So just to be clear, this is the review for the HorizonTech Magico Pod system.
I say that because HorizonTech recently brought us the “not really a pod” Magico Kit. Now they are now back with the “definitely a pod” Magico Pod Kit! I’ve been looking forward to getting my hands on this as they managed to get some great flavour from their Falcon sub ohm tank.
What Can We Expect From The Magico Pod by HorizonTech?
HorizonTech have gone down the same general design as various other companies with this pod kit. It’s what we like to call a pod box.
This is an Open Pod system, so you can fill it with your own e-liquid and replace the coils.
The international (non TPD) version comes with a massive 6.5ml capacity, so coupled with the battery and especially the 1.8Ω pod, you should be vaping for days!
I was sent this kit free of charge for the purposes of review (thank you!) as usual this won’t affect my opinion, and I will report back honestly on what I find.
In the Box
- Magico Pod Device
- 0.12Ω Mesh Coil
- 1.8Ω Coil
- USB Cable
- User Manual and Warranty Card
- Dimensions: 98mm x 42mm x 20mm
- Weight: 160g
- Battery Capacity: 1370mAh
- E-Liquid Capacity: 6.5ml Capacity (non TPD countries only)
- Constant Power output, 25W below 0.8Ω, 13W over 0.8Ω
Design and Build Quality
We’ve all seen this design of pod before, it’s similar in design to the Lost Vape Orion Q, SMOK Trinity Alpha and the Geekvape Frenzy and others.
The first thing that sets the Horizon Magico pod apart though is that it’s a chunky little thing, with a 1370mAh battery there’s a decent heft to it, and it’s noticeably thicker than some of the others with this design.
Top of the Pod
Starting at the top you have a non removable drip tip with a wide 7mm bore. The drip tip is matched to be the same coloured resin as the side panels and is pretty comfortable.
Also on the top is a metal fill port that is screwed in, a single o-ring will keep your e-liquid from leaking out if the kit is on it’s side, and it has plenty of knurling so it’s easy to get a grip and unscrew.
On the thin edges of the top cap you’ll see two little rectangular cut outs. These are your air intakes, and I suppose you could also use them to get some grip to remove your pod.
However I found that the pod pops out pretty easily by just grabbing the main body and pulling.
The pod itself is one of the most unremarkable bits on what is a fairly simple kit. It’s made in a translucent grey plastic, and it lets plenty of light through so you can easily see your e-liquid level.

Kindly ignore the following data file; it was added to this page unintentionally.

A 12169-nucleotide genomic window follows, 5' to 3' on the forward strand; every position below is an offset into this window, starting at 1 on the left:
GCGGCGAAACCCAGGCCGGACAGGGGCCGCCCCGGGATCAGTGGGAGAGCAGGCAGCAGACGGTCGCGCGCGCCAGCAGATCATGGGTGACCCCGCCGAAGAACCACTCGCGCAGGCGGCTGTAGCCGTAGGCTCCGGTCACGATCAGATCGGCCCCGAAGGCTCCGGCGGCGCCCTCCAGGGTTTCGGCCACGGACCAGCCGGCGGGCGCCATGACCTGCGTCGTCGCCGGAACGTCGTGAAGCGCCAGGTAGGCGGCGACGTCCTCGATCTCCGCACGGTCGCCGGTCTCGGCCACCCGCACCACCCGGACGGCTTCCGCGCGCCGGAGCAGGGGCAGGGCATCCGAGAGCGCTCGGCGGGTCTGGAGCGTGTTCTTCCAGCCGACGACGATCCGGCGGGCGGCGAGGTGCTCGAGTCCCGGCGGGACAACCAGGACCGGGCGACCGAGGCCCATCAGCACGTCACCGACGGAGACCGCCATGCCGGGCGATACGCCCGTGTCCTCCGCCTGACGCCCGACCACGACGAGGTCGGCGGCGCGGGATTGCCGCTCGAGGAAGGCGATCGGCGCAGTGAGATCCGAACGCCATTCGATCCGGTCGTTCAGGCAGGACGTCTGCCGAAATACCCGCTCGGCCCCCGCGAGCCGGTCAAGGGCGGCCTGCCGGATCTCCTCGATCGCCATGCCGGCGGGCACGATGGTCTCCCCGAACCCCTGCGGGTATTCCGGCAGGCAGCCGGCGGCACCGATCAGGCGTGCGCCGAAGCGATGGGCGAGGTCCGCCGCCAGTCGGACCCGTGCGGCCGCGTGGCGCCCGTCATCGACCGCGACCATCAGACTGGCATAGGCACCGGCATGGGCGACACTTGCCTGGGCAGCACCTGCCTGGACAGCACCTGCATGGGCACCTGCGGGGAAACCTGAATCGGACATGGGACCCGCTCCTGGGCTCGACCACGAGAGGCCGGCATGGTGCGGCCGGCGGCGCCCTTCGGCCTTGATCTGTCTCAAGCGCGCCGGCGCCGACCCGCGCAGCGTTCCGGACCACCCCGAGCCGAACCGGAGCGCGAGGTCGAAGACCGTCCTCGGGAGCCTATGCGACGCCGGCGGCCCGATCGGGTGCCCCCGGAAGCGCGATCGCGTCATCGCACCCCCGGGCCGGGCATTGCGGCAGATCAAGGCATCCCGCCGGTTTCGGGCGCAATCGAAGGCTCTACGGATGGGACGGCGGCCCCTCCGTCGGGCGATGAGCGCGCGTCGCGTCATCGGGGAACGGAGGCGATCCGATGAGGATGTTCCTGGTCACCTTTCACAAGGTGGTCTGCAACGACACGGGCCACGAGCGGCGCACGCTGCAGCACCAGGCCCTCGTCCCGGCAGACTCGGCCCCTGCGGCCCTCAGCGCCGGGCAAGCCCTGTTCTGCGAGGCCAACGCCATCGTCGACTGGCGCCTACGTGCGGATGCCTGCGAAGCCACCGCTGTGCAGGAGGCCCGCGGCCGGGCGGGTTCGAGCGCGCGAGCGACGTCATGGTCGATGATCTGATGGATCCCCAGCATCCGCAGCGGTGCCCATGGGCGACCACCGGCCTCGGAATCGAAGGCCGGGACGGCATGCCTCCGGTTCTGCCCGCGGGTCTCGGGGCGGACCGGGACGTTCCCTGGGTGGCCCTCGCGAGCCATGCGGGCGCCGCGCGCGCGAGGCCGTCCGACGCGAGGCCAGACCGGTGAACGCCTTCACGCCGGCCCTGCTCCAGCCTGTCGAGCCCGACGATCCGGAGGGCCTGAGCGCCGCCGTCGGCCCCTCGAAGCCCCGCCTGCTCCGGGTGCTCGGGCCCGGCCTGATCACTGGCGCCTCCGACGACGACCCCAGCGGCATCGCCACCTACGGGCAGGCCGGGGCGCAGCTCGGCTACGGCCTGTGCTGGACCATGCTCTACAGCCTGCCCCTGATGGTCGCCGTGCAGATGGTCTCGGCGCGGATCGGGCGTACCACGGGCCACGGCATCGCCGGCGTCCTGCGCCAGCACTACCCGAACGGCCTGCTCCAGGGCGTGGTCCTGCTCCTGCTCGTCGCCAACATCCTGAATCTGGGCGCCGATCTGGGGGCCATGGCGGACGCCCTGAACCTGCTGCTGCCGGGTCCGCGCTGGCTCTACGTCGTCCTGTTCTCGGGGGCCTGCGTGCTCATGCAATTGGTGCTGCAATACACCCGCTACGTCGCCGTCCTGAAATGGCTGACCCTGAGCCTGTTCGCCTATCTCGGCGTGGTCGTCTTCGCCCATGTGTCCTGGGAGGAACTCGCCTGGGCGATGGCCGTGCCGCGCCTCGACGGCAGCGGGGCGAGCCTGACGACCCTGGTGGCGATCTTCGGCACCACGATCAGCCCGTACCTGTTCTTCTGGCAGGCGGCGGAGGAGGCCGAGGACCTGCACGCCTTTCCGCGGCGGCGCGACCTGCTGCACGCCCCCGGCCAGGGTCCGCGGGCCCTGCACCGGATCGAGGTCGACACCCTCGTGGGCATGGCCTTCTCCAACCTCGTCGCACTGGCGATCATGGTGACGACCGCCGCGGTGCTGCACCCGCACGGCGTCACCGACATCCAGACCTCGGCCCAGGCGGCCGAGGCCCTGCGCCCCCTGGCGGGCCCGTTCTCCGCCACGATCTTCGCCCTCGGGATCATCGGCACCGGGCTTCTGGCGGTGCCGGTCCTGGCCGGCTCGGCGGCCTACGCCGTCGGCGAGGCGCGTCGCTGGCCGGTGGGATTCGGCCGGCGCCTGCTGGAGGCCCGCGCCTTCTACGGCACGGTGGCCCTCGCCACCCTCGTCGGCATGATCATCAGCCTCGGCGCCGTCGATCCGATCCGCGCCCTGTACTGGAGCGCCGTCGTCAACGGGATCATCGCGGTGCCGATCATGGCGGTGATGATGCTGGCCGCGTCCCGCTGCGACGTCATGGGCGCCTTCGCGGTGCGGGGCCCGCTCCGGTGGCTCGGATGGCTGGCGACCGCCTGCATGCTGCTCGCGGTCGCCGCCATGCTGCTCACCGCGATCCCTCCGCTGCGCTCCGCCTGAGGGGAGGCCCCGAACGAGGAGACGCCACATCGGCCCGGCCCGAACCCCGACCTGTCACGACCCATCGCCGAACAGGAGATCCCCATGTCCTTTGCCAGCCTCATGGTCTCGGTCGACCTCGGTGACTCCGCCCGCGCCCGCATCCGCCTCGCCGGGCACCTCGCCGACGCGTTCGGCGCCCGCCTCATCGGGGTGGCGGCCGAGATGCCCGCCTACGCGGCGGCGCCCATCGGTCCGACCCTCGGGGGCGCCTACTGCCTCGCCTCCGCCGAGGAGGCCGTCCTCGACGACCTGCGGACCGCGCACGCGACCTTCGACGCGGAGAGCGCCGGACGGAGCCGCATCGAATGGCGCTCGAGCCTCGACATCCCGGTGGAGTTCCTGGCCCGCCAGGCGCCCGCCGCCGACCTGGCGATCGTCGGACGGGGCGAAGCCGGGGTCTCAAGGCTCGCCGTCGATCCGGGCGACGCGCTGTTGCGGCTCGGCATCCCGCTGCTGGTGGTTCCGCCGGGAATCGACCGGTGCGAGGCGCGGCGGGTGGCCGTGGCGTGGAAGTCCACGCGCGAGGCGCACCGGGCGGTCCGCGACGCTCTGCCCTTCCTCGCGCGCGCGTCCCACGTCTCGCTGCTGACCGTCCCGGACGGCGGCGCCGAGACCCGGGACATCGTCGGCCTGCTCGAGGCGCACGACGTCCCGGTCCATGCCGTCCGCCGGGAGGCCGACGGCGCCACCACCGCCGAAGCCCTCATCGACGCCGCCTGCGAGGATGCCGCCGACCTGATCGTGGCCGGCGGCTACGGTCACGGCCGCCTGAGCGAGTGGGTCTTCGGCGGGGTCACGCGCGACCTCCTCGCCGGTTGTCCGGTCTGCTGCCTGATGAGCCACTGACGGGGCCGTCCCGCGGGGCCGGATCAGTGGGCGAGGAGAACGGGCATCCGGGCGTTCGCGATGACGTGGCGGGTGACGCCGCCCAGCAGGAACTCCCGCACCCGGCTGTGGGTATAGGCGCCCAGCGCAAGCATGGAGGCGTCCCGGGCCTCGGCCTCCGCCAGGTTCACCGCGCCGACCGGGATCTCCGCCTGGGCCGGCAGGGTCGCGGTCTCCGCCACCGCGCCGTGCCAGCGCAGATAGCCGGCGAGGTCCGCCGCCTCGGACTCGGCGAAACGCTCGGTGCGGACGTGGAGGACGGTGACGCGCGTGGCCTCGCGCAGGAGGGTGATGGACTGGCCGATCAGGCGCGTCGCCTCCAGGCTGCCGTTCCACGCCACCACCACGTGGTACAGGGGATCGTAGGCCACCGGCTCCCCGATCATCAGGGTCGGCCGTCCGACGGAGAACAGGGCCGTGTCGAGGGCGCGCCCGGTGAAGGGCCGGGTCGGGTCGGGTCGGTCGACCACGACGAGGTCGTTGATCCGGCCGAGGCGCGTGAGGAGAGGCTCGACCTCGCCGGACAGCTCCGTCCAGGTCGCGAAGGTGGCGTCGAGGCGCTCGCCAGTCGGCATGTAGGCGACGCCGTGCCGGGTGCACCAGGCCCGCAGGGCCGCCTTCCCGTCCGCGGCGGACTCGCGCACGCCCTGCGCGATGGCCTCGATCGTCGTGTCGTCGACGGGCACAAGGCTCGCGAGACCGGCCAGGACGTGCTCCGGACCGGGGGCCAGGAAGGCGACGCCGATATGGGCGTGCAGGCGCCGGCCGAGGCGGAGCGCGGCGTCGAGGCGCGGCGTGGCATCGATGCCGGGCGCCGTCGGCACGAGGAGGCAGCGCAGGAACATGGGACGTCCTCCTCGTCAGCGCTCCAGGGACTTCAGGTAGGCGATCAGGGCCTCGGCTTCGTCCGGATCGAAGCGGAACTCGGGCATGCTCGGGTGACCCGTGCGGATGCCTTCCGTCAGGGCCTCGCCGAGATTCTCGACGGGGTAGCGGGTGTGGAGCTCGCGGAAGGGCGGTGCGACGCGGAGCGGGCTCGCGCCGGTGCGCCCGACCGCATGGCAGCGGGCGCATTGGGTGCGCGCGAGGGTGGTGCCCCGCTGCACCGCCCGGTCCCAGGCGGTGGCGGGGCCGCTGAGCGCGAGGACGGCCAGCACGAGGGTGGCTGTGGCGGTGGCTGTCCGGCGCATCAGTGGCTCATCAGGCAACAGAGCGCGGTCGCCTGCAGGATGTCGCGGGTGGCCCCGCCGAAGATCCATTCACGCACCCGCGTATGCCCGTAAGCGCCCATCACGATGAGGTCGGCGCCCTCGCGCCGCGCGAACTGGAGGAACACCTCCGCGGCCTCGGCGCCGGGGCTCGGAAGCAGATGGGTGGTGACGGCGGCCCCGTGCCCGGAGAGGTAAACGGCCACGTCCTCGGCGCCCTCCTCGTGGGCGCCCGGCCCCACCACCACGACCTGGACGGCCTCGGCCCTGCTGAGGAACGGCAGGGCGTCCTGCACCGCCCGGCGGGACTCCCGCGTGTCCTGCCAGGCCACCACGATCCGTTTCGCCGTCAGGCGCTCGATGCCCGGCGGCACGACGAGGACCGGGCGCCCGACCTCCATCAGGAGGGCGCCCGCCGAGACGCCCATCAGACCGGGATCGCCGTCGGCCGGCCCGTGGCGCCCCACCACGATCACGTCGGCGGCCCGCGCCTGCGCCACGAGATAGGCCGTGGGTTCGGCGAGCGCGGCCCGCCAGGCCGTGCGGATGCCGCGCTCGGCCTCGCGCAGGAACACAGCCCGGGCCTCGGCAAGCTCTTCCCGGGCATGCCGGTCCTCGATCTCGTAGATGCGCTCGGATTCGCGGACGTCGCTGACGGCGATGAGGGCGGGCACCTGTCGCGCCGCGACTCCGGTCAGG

I don’t know whether this will be more of a challenge on the TPD version, as if they increase the thickness of the walls, it may make it harder to see through.
One thing I didn’t like about the pod is that it doesn’t “snap” into place very positively.
There are two tiny plastic latches on the long edges of the pod that clip into the battery, but they just don’t have that reassuring “click/snap” when you put the pod in.
It’s a fairly minor niggle, but I’ve played with lots of pods that get this bit better.
Airflow | Coils
Turning the pod over you can see your big metal airflow control ring. This whole section unscrews for you to put your coil in, and is also the contacts for the battery.
To handle the two different types of coil you have a widely adjustable airflow. There is a cyclops style cut out on both sides that lines up with a single big airflow hole. If you close that down all the way, you then open up 5 little airflow holes that are only on one side of the coil.
So you can go from fully open on both sides, to using just one of the little holes on a single side.
I’m impressed at the amount of versatility here, and it definitely allows you to adjust the airflow to your likening.
With the pod remove we can see the 3 contact pins inside the battery.
On the two larger sides you have resin panels that have a soft touch finish, with the two smaller sides and frame being made of metal.
On one of these you have your circular fire button with an LED ring, and your USB port at the bottom.
On the base you have battery vent holes, and the words Magico Pod Kit and HorizonTech as well as your regulatory markings.
How to Refill the Magico Pod
Refilling the Magico is super simple!
- Unscrew the black metal stopper at the top of the pod
- Put the tip of your bottle inside and fill (can even fit a glass dripper!)
- Screw the stopper back on
How to Change the Magico Pod Coils
- Pull the pod system out of the battery
- Unscrew the Airflow Control Ring/Battery Contact base
- Screw your coil into the base
- Screw the assembled Base/Coil back on
How Does the HorizonTech Magico Pod System Perform?
I love the fact that they’ve gone for two radically different coils in this.